FP3 custom rom development based on released source code

I tried with @z3ntu a while ago with just that option enabled and built without android environment, and that made the error disappear.
Are you sure you used the Image.gz-dtb?


I am pretty certain. I tried several things:

  1. image.gz-dtb (which is the image.gz with dtb’s concatenated)
  2. image.gz with manually concatenated dtb database created with dtbtool
  3. image.gz with separate dtb in .img - as created with fastboot with --dtb option
  4. image.gz with separate dtbo in .img - as created with fastboot with --dtbo option
  5. the same as 3 and 4 but with dtb database created with dtbtool
    and a few combos with both dtb and dtbo in various combos. i never got past the dtb not found, but its possible i somehow missed the one working solution.
    Since we didn’t know in which form arima aboot expects the dtb(o) we were looking into the serial uart debug outputs, to get some pointers, but you got it working before I could get a 1.8V uart converter put together

I think it needs one of these Image with CONFIG_BUILD_ARM64_DT_OVERLAY=y :slight_smile:


This with CONFIG_BUILD_ARM64_DT_OVERLAY=y is what you need.

We used a 3.3V UART which worked fine (only connected TX and GND of course)


Hi, my FP3 just arrived here today. Is there anything I should do - that would be of help to the rest of you - before I turn it on, downloading OTAs and so on?


Hi, I let the others reply to your question. But I suggest you to do at least the following:

  1. Boot without SIM card and without internet conection
  2. Unlock the bootloader
  3. Boot into fastboot
  4. Boot into TWRP without installing it
  5. Open a shell on your smartphone
  6. Use dd in order to backup the following partitions:
  • aboot_a
  • boot_a
  • cmnlib64_a
  • cmnlib_a
  • devcfg_a
  • dsp_a
  • dtbo_a
  • fsc
  • fsg
  • keymaster_a
  • lksecapp_a
  • mdtp_a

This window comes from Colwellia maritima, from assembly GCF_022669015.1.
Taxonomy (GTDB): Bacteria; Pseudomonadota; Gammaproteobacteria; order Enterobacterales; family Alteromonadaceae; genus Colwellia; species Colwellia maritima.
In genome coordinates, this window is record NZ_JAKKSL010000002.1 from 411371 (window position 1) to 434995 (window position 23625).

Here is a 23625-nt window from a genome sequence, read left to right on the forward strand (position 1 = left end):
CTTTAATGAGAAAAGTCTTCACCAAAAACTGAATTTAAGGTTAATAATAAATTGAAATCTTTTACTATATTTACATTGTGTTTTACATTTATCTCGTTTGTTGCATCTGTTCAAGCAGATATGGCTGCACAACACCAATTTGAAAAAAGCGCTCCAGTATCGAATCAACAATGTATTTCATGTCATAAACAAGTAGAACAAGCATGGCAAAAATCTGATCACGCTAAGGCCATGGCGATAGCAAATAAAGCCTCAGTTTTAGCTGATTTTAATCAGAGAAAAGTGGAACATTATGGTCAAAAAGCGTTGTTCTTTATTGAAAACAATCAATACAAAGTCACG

• modem_a
  • modemst1
  • modemst2
  • product_a
  • rpm_a
  • sbl1_a
  • system_a
  • tz_a
  • vbmeta_a
  • vendor_a
  • DDR
  • apdp
  • config
  • devinfo
  • dip
  • dpo
  • frp
  • keystore
  • limits
  • logdump
  • mcfg
  • misc
  • mota
  • msadp
  • oem
  • persist
  • prodinfo
  • sec
  • splash
  • ssd
  • syscfg

Doing this should guarantee that as long as you are careful to keep your system untouched in at least one of the two slots (you can experiment on the other), you would have a very hard time bricking your phone irreversibly. And if you are unhappy with some update, you should also be able to actually make a real “factory reset” of the phone.

Probably you don’t actually need to backup as much as that, but I preferred to keep on the safe side.


I second that. We haven’t had a backup of the original firmware of the phone, because by the time TWRP was available everyone had already installed OTA updates.



Thanks for the advice! I was able to unlock the bootloader, enable USB debugging (to enable adb), run “adb boot bootloader” (to get to fastboot mode), and download TWRP from https://github.com/chaosmaster/android_device_fairphone_fp3/releases
But when I tried:

$ fastboot boot twrp-3.3.1-0_k4y0z-20200202-02-fp3.img
downloading ‘boot.img’…
OKAY [ 0.841s]
FAILED (remote: unlock device to use this command)
finished. total time: 2.063s

Edit: Okay, apparently it worked the second time. It seemed to factory reset itself the first time, but it now booted into TWRP.

As for the version that came with the phone, it lists as 8901.2.A.0110.20200109 - so if you need something older than that, I’m afraid I can’t help you.


Really? I did not install any update, and kept the Fairphone in the box, and I went through all this process of making backups yesterday evening.

Actually, to be completely honest, that is not fully true. When trying to get the URL from one update, the system actually went through the whole download and started updating itself before I noticed it. However, before it finished, I interrupted it and did a factory reset. I could check that the version was kept the same as the original one.

However, now that I could open a shell as root on it by using the TWRP image, I checked the partition images from the a slot and compared them to those of the b slot. Some images were still the same (either the update was not intending to change them or did not had the time to do it), and some were different. I assumed the aborted update was responsible for changing the non-current slot (slot b), and that the current slot (slot a) was the original. I later cloned all images from slot a into slot b (mostly as an exercise), and checked that the phone properly booted also on slot b.